An attractive and modest-sized tree native to the Mediterranean, the almond tree is renowned for the smooth, tasty and sweet nuts it produces. It’s been associated with humans for a long time; sometime before 3,000BC someone figured out that the highly poisonous nut of the wild almond could be turned into a sweet and delicious crop. It isn’t clear when this happened, or even how, with many considering it to have happened by accident. Evidence suggests that the first edible almonds came from the eastern Mediterranean, specifically the Levant region, and the ancestors to these edible almonds still grow there.
It is not often there is a huge difference between wild and domesticated forms of edible plants, but in the case of the almond it really is striking. The wild almond is extremely poisonous; if the nut suffers any damage it releases hydrogen cyanide and munching your way through just a few small handfuls while relaxing with a book would put paid to any further reading, permanently.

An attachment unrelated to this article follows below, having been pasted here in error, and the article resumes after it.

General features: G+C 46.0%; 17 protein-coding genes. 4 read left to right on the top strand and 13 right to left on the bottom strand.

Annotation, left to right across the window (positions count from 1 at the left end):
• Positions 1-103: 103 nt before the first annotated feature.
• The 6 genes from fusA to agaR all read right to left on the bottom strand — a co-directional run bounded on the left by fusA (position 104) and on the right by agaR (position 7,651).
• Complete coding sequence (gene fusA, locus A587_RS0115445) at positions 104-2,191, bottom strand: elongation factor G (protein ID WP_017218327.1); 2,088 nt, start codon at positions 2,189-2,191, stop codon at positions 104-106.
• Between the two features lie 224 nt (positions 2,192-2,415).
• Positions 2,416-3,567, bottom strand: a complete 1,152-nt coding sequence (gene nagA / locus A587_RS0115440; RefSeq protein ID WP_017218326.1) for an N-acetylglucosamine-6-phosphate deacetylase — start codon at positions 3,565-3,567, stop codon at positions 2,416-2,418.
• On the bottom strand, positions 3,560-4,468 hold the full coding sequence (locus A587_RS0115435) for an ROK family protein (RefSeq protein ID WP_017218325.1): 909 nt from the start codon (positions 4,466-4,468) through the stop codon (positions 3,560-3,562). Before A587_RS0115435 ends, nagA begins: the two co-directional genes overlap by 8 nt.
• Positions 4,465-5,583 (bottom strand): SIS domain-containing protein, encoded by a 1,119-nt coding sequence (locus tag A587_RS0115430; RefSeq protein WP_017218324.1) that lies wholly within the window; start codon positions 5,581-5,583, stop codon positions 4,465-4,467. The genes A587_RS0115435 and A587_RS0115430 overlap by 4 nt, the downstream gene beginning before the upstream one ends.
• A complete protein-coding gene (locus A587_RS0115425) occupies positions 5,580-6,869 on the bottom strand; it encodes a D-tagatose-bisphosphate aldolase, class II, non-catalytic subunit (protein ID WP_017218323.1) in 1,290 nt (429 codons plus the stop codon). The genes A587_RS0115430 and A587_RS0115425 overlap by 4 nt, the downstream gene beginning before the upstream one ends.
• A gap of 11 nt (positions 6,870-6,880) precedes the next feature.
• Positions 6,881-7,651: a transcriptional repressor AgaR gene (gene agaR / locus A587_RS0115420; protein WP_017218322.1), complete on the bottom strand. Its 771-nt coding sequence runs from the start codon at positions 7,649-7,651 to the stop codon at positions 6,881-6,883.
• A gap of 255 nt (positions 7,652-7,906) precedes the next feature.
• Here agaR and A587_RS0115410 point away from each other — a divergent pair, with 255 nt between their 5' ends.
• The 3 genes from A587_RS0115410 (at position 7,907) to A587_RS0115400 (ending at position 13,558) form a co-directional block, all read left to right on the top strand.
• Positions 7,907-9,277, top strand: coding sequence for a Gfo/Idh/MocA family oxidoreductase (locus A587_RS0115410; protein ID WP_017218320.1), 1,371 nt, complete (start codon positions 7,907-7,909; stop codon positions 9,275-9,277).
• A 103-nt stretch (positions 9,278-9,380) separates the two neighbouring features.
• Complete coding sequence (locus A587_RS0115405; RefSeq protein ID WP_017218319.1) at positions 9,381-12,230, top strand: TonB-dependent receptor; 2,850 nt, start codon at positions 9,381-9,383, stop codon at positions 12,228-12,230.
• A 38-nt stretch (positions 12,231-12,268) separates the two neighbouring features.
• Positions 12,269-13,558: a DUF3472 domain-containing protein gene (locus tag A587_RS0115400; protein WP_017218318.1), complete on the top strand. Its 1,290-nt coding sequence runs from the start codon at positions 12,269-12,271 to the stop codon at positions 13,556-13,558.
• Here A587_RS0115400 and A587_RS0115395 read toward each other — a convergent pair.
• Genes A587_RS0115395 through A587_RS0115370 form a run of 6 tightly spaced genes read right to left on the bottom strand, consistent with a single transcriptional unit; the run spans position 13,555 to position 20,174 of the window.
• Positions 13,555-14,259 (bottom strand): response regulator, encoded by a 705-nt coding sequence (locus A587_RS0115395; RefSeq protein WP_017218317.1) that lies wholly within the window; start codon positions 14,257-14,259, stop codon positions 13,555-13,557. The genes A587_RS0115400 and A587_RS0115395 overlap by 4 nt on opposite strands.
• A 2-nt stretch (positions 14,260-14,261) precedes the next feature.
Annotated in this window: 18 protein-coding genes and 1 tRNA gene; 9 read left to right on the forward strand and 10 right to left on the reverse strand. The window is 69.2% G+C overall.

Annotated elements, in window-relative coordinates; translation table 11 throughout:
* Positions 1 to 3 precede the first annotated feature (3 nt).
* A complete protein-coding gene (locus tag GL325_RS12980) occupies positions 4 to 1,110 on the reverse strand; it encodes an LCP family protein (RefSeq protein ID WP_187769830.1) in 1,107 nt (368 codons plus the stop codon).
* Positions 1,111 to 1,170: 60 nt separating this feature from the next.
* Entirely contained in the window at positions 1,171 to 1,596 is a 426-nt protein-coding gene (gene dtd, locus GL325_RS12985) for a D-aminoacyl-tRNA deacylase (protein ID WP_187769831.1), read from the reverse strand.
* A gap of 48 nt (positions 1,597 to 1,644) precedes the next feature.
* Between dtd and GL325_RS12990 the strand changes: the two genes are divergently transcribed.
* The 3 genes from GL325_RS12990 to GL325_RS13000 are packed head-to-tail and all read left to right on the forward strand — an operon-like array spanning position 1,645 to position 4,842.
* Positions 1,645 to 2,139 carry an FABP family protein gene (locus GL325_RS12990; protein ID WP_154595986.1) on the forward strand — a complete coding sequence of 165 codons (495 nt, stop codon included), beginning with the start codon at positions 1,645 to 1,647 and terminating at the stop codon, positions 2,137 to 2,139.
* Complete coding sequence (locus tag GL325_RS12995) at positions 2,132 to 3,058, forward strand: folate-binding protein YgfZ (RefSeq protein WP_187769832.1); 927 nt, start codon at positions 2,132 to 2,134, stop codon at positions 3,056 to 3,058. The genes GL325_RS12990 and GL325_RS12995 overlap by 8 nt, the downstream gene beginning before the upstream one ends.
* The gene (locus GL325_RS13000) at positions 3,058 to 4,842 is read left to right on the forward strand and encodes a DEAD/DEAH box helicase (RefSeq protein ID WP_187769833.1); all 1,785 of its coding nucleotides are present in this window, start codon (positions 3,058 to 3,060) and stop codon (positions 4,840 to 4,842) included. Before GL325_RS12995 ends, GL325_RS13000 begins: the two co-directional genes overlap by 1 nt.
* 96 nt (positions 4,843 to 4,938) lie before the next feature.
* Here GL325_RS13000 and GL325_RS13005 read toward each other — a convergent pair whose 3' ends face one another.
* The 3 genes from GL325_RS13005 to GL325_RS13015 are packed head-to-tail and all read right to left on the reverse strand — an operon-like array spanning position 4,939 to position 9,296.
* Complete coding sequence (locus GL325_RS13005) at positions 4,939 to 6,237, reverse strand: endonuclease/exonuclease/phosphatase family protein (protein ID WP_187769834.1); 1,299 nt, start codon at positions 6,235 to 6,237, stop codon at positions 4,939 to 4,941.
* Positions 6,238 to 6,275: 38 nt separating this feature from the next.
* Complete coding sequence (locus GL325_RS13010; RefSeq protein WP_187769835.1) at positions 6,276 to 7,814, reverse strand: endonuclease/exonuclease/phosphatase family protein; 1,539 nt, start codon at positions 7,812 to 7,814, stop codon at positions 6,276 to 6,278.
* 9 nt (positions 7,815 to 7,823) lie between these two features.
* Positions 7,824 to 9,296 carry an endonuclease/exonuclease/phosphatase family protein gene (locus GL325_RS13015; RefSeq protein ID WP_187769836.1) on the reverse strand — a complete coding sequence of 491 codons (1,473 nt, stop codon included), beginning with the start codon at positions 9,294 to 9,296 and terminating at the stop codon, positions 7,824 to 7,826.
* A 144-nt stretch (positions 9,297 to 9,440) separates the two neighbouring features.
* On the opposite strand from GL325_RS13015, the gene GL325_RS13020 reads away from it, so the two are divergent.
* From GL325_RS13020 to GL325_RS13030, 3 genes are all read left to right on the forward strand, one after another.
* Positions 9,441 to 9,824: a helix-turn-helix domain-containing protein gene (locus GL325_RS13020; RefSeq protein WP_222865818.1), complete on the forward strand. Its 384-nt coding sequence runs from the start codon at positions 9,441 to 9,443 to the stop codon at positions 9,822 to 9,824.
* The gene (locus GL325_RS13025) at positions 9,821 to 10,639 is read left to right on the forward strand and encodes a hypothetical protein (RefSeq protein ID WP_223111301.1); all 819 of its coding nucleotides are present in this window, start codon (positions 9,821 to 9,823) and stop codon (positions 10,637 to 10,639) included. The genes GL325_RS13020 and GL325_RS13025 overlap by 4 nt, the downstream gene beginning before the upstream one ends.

Now you can find these tasty fruits growing throughout Africa and Europe, as well as a large and thriving industry in California. In fact, the majority of almonds found on supermarket shelves come from the farms of the state’s central valley, with Spain coming in as the second largest producer. The distinctive nut itself isn’t the only way almonds fit into our diet – almond milk and flour have become increasingly popular as healthy alternatives to dairy and gluten. Not bad for a plant that in its wild form could kill us but, thanks to what could have been a happy mistake by a farmer thousands of years ago, has come to be enjoyed the world over.
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